Long lines, long count once again raise questions about Florida's election process

Twelve years ago, it was hanging chads. This time, it's voters hanging in line -- for hours.

Florida has managed to emerge from yet another presidential election as the lone state on the electoral map without a winner.

Outside of Florida, few care at this point. Mitt Romney was already shut out on election night, with or without Florida.

But the scene of local officials thumbing through ballots long after every other state had been called seemed to reinforce the view that Florida just doesn't do elections like the rest of the country.

"It's an embarrassment," said Pam Iorio, former Tampa mayor who was also president of the State Association of Supervisors of Elections during the 2000 election mess.

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Iorio told FoxNews.com that if not for Obama's decisive victory on Tuesday, this could have been 2000 all over again.

"Had the numbers had been a little different ... this would have been a repeat of 2000," she said. "We wouldn't have hanging chads, but we'd have a newer version of it. ... as a Floridian it is very, very disturbing to me."

Iorio said she's going to approach the legislature and governor about forming a bipartisan group to examine what went wrong.

The state's election was marred by a series of problems. The biggest was the long lines, which were particularly bad in Miami-Dade where the wait stretched on for hours, exacerbated in part by the sheer length of the ballot -- a whopping 10 pages.

Officials also were inundated with last-minute absentee ballots.

Iorio said those issues should be addressed as part of any review. She attributed the crush of late absentee ballots to confusion over the state's abbreviated early-voting period -- explaining those who missed the early-voting window and couldn't vote Tuesday then had to scramble to fill out and drop off absentee ballots.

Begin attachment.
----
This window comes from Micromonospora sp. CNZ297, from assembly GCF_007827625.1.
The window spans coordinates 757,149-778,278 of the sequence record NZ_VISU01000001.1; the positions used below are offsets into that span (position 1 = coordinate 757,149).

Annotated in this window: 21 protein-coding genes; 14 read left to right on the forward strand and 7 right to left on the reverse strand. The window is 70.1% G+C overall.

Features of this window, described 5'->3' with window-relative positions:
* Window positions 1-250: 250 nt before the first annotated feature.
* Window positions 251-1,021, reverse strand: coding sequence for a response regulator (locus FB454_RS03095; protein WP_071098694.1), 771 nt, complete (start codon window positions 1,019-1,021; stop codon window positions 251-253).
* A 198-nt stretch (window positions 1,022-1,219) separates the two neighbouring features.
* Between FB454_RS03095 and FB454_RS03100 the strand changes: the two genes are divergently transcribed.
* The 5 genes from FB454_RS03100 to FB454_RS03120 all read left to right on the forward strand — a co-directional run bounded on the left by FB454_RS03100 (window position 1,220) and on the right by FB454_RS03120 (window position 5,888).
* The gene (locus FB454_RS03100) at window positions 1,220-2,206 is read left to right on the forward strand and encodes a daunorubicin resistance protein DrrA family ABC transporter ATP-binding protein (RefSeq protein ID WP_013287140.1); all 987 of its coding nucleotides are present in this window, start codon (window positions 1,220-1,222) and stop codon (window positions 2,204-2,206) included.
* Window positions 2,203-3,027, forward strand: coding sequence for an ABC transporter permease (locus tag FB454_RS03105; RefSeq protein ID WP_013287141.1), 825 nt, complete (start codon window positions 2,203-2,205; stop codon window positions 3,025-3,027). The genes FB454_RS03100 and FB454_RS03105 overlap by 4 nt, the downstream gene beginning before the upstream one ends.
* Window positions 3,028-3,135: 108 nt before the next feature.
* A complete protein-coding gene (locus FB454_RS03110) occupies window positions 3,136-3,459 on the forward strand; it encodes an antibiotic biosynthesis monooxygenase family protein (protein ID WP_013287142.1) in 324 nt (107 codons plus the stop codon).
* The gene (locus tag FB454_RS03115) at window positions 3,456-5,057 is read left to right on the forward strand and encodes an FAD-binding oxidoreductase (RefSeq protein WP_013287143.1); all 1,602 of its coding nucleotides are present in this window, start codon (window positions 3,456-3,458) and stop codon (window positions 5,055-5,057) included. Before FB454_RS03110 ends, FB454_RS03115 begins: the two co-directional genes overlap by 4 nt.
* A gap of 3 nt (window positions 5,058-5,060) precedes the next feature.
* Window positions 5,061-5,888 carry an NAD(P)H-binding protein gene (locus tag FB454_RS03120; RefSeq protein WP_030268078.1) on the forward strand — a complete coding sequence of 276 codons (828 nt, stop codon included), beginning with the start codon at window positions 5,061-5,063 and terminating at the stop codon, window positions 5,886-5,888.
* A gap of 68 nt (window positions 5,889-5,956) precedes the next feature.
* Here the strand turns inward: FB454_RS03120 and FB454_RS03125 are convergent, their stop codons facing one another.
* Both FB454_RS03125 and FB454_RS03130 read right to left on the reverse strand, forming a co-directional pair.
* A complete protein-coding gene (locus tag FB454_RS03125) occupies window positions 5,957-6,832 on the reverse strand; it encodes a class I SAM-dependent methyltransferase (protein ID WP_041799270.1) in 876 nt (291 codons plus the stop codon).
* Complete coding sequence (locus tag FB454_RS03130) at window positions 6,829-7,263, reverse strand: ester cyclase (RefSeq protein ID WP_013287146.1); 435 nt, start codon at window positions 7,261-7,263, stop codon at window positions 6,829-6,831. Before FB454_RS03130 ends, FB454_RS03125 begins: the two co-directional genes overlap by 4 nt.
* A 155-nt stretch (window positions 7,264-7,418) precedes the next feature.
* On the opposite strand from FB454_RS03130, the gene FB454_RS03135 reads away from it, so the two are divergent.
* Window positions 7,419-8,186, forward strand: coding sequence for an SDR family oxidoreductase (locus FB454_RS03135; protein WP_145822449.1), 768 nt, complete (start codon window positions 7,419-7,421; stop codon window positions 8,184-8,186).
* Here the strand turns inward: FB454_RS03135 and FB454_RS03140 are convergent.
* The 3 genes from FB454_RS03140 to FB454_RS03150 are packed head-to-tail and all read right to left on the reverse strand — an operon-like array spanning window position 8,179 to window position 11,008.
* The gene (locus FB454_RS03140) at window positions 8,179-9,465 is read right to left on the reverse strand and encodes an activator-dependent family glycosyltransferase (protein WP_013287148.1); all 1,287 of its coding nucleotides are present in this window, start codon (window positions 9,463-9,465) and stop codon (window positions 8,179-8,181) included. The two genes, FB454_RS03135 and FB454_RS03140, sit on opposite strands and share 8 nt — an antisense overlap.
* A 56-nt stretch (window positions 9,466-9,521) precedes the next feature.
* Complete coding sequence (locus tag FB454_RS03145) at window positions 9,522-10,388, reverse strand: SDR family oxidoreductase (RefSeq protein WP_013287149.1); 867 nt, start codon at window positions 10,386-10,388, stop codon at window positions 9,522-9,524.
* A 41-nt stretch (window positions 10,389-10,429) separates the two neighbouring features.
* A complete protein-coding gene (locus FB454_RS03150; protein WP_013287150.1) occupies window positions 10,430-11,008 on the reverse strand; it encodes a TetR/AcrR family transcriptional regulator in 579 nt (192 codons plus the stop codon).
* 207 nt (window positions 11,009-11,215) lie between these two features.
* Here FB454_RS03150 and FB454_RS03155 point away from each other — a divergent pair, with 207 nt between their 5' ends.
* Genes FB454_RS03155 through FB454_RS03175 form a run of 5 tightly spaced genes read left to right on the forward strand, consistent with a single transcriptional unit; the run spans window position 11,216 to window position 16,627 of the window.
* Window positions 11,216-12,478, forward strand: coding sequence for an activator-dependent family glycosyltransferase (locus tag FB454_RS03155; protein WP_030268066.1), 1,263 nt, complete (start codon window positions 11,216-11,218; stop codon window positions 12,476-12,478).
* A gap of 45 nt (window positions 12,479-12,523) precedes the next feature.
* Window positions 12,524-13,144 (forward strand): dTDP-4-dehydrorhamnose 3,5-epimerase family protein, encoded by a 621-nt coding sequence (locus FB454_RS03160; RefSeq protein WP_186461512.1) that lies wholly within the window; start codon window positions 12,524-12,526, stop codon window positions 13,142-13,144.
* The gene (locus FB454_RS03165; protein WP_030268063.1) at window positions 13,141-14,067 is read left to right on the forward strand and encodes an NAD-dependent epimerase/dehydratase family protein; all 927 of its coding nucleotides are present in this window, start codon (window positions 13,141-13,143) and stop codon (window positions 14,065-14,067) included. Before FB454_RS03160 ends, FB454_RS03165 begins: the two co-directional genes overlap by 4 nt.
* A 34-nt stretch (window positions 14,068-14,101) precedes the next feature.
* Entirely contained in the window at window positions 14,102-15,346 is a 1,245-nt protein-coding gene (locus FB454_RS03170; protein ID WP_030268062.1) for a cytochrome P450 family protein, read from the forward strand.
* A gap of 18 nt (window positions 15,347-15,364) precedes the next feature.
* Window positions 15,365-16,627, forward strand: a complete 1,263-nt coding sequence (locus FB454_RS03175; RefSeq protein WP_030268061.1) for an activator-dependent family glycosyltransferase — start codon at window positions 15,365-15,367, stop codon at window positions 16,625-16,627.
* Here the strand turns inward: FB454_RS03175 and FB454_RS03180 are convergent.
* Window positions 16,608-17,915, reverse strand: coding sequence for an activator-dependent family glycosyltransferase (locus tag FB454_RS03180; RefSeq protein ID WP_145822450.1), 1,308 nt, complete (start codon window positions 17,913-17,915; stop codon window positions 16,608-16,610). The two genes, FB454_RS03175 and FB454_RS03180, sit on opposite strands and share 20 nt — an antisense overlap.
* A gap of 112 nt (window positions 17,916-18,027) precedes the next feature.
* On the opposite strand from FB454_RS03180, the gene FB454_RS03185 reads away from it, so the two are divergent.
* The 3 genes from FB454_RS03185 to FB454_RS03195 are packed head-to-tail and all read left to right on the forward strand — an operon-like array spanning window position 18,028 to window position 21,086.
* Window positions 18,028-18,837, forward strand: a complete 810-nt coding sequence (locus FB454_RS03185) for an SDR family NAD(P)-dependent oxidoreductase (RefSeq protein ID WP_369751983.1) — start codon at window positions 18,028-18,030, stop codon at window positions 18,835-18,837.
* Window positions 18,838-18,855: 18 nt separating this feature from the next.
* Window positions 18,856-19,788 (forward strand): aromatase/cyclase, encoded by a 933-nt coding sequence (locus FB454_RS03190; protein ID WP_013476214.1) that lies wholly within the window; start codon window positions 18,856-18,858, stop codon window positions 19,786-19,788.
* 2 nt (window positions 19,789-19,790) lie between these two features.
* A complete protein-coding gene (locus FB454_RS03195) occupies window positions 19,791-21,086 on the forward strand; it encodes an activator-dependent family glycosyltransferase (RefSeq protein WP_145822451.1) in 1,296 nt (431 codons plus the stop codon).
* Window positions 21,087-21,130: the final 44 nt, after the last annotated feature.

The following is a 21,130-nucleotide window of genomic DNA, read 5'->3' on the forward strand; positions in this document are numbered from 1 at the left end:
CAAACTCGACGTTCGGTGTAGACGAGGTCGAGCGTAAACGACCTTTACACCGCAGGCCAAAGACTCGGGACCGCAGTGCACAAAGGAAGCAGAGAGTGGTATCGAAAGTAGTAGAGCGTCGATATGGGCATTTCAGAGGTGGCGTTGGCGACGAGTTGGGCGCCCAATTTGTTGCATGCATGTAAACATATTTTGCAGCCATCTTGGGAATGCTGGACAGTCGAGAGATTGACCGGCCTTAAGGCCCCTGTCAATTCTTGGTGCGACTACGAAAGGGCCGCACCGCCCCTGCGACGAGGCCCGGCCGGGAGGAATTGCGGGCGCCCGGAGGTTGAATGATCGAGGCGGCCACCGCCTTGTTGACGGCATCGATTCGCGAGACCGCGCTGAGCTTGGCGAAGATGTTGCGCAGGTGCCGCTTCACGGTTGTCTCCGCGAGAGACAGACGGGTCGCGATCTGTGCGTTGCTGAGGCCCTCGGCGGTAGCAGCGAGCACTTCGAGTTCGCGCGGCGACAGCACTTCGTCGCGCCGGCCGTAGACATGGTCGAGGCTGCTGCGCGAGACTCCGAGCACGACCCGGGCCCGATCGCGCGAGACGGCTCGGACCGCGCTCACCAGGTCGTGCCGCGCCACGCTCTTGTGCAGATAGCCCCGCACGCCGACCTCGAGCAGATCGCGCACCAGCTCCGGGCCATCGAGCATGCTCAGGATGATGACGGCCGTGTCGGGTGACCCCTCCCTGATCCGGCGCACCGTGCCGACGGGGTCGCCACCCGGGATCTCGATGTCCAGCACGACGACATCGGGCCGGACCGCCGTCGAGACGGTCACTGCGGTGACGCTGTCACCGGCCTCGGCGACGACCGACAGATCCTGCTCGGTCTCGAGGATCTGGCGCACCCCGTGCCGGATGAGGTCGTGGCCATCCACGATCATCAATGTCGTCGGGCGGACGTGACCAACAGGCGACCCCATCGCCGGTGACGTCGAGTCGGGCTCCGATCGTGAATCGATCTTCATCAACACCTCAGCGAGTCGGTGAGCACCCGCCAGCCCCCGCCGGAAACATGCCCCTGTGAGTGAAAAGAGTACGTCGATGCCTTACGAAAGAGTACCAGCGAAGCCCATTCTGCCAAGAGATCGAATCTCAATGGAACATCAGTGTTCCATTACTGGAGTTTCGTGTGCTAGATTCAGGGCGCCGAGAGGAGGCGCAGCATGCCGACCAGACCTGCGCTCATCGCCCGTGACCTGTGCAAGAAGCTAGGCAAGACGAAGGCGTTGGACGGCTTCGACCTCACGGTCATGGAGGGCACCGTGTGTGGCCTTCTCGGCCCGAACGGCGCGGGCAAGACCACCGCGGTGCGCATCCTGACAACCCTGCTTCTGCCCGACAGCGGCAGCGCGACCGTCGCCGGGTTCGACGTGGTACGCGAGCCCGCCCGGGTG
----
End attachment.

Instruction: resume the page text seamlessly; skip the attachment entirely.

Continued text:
The ballots themselves, meanwhile, were bloated by wordy explanations over a slew of proposed constitutional amendments.

Florida, as the lone blank spot on the electoral map where a winner had not been called, continued the count into Thursday. Absentee ballots were still being counted in the three counties around Jacksonville, Fort Lauderdale and West Palm Beach. Miami-Dade just finished. The absentee ballot count could finish by the end of Thursday, though thousands of provisional ballots remain.

With 8.3 million votes cast, Obama as of early Thursday afternoon was leading Romney by 56,000 votes -- a fraction of a percent. If the final margin falls within .5 percent, the result could even trigger a recount, pushing the final verdict even further down the calendar. Romney, though, could simply decline the recount. With the media-backed operations that call elections having gone dark, it probably won't be clear who won the state until all votes are tallied.

Officials across Florida expressed dismay at the delayed results.

Rep. Ileana Ros-Lehtinen, R-Fla., in a radio interview, called the vote a "disaster."

Miami-Dade Mayor Carlos Gimenez told the Miami Herald the long lines were "inexcusable." Like Iorio, Gimenez wants a task force assembled to figure out what went wrong.

But Penelope Townsley, elections supervisor in Miami-Dade, said the long count "is simply a matter of sheer volume."

"We're dealing with a tremendous amount of paper, we will continue this process," she told Fox News. "It will be completed, but it will be done so with integrity and accuracy -- every vote will be counted."

By comparison, the votes in 2004 and 2008 went far more smoothly.

Susan MacManus, with the University of South Florida, predicted the problems this year would nevertheless lead to an examination of what Florida did wrong this time around.

"After this, you, I think you'll have another 2000. Get the job done. Get it fixed. Right now. Florida does not need this type of embarrassment," she said.

Fox News' Phil Keating contributed to this report.